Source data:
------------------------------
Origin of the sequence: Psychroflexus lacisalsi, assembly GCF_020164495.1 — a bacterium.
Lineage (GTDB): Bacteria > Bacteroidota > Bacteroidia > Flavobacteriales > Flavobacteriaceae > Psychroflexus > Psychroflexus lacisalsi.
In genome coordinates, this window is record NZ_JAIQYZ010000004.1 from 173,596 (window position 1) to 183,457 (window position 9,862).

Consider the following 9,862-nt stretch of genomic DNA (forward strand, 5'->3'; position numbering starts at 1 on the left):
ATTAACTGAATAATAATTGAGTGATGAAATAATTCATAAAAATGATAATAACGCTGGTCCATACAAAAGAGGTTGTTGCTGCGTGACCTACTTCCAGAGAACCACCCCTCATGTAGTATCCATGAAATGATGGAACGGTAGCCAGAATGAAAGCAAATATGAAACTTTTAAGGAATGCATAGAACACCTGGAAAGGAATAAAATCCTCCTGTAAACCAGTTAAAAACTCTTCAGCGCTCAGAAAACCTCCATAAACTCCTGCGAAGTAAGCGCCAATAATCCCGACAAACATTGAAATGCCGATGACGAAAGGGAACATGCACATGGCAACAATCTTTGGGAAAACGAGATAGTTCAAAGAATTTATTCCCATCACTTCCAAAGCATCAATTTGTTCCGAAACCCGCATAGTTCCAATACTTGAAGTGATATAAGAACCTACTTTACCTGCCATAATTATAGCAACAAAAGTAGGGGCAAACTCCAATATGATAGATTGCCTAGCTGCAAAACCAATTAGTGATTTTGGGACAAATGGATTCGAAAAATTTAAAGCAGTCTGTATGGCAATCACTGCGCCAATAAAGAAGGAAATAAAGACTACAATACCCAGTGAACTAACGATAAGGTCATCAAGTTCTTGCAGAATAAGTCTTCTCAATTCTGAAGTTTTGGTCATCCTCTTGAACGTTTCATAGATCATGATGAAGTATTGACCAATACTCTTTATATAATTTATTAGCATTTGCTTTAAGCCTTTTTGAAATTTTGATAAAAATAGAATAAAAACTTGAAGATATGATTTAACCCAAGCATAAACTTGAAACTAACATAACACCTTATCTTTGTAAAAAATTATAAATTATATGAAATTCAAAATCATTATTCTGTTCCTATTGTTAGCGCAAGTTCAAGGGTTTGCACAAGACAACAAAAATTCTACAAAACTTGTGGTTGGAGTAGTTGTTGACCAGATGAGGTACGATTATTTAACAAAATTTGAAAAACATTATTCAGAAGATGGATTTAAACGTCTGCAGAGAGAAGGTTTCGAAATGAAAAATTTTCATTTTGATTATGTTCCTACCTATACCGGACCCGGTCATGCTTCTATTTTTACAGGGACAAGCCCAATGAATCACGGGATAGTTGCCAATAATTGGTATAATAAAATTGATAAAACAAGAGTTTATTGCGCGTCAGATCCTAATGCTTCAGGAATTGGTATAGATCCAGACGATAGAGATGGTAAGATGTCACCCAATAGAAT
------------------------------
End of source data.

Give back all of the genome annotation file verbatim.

Origin of the sequence: Psychroflexus lacisalsi, assembly GCF_020164495.1 — a bacterium.
Lineage (GTDB): Bacteria > Bacteroidota > Bacteroidia > Flavobacteriales > Flavobacteriaceae > Psychroflexus > Psychroflexus lacisalsi.
In genome coordinates, this window is record NZ_JAIQYZ010000004.1 from 173,596 (window position 1) to 183,457 (window position 9,862).

Consider the following 9,862-nt stretch of genomic DNA (forward strand, 5'->3'; position numbering starts at 1 on the left):
ATTAACTGAATAATAATTGAGTGATGAAATAATTCATAAAAATGATAATAACGCTGGTCCATACAAAAGAGGTTGTTGCTGCGTGACCTACTTCCAGAGAACCACCCCTCATGTAGTATCCATGAAATGATGGAACGGTAGCCAGAATGAAAGCAAATATGAAACTTTTAAGGAATGCATAGAACACCTGGAAAGGAATAAAATCCTCCTGTAAACCAGTTAAAAACTCTTCAGCGCTCAGAAAACCTCCATAAACTCCTGCGAAGTAAGCGCCAATAATCCCGACAAACATTGAAATGCCGATGACGAAAGGGAACATGCACATGGCAACAATCTTTGGGAAAACGAGATAGTTCAAAGAATTTATTCCCATCACTTCCAAAGCATCAATTTGTTCCGAAACCCGCATAGTTCCAATACTTGAAGTGATATAAGAACCTACTTTACCTGCCATAATTATAGCAACAAAAGTAGGGGCAAACTCCAATATGATAGATTGCCTAGCTGCAAAACCAATTAGTGATTTTGGGACAAATGGATTCGAAAAATTTAAAGCAGTCTGTATGGCAATCACTGCGCCAATAAAGAAGGAAATAAAGACTACAATACCCAGTGAACTAACGATAAGGTCATCAAGTTCTTGCAGAATAAGTCTTCTCAATTCTGAAGTTTTGGTCATCCTCTTGAACGTTTCATAGATCATGATGAAGTATTGACCAATACTCTTTATATAATTTATTAGCATTTGCTTTAAGCCTTTTTGAAATTTTGATAAAAATAGAATAAAAACTTGAAGATATGATTTAACCCAAGCATAAACTTGAAACTAACATAACACCTTATCTTTGTAAAAAATTATAAATTATATGAAATTCAAAATCATTATTCTGTTCCTATTGTTAGCGCAAGTTCAAGGGTTTGCACAAGACAACAAAAATTCTACAAAACTTGTGGTTGGAGTAGTTGTTGACCAGATGAGGTACGATTATTTAACAAAATTTGAAAAACATTATTCAGAAGATGGATTTAAACGTCTGCAGAGAGAAGGTTTCGAAATGAAAAATTTTCATTTTGATTATGTTCCTACCTATACCGGACCCGGTCATGCTTCTATTTTTACAGGGACAAGCCCAATGAATCACGGGATAGTTGCCAATAATTGGTATAATAAAATTGATAAAACAAGAGTTTATTGCGCGTCAGATCCTAATGCTTCAGGAATTGGTATAGATCCAGACGATAGAGATGGTAAGATGTCACCCAATAGAAT